Hellenist, geographer, and translator of Homer, Bérard defended an appealing but controversial scientific argument: according to him, Homer’s Odyssey could be read as a true geographical document concerning the Mediterranean at the time of the Phoenicians, a seafaring people of antiquity. In 1912 they set out together to tour the Mediterranean to investigate sites they believed Homer may have used to imagine his adventures of Ulysses, in Ceuta and Gibraltar, Italy, Greece and Ithaca, and Tunisia.
The project was outsized and extravagant for the time, but matched the energy, dreams and ambitions of the two men, who intended to put their mark on both the history of interpreting Homer and the history of photography.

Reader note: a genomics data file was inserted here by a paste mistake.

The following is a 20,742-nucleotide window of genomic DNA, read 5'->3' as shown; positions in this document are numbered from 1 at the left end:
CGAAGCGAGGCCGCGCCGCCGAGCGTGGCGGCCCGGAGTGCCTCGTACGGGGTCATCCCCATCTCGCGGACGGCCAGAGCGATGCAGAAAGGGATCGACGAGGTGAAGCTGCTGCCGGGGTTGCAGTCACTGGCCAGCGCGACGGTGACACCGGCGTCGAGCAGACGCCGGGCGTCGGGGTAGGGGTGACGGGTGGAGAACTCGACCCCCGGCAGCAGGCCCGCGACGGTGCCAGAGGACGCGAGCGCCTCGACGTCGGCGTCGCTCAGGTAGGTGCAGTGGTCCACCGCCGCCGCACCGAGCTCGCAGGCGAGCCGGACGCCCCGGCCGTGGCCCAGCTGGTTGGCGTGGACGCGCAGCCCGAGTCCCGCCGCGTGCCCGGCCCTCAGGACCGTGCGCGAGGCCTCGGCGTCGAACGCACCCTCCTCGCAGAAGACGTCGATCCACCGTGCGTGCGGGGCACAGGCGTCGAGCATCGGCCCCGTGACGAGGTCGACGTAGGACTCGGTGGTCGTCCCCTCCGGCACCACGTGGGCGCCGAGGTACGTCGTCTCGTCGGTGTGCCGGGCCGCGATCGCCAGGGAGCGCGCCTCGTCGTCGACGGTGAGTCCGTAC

Estelle Sohier is an associate professor in the Department of Geography and Environment at the University of Geneva. Her research lies at the intersection of cultural history and geography. Her research focuses on travel photography, visual culture and geographical imaginaries connecting Europe, Mediterranean countries and East Africa. She has published several books including Fred Boissonnas et la Méditerranée. Une Odyssée photographique (Paris, Editions de La Martinière, 2020).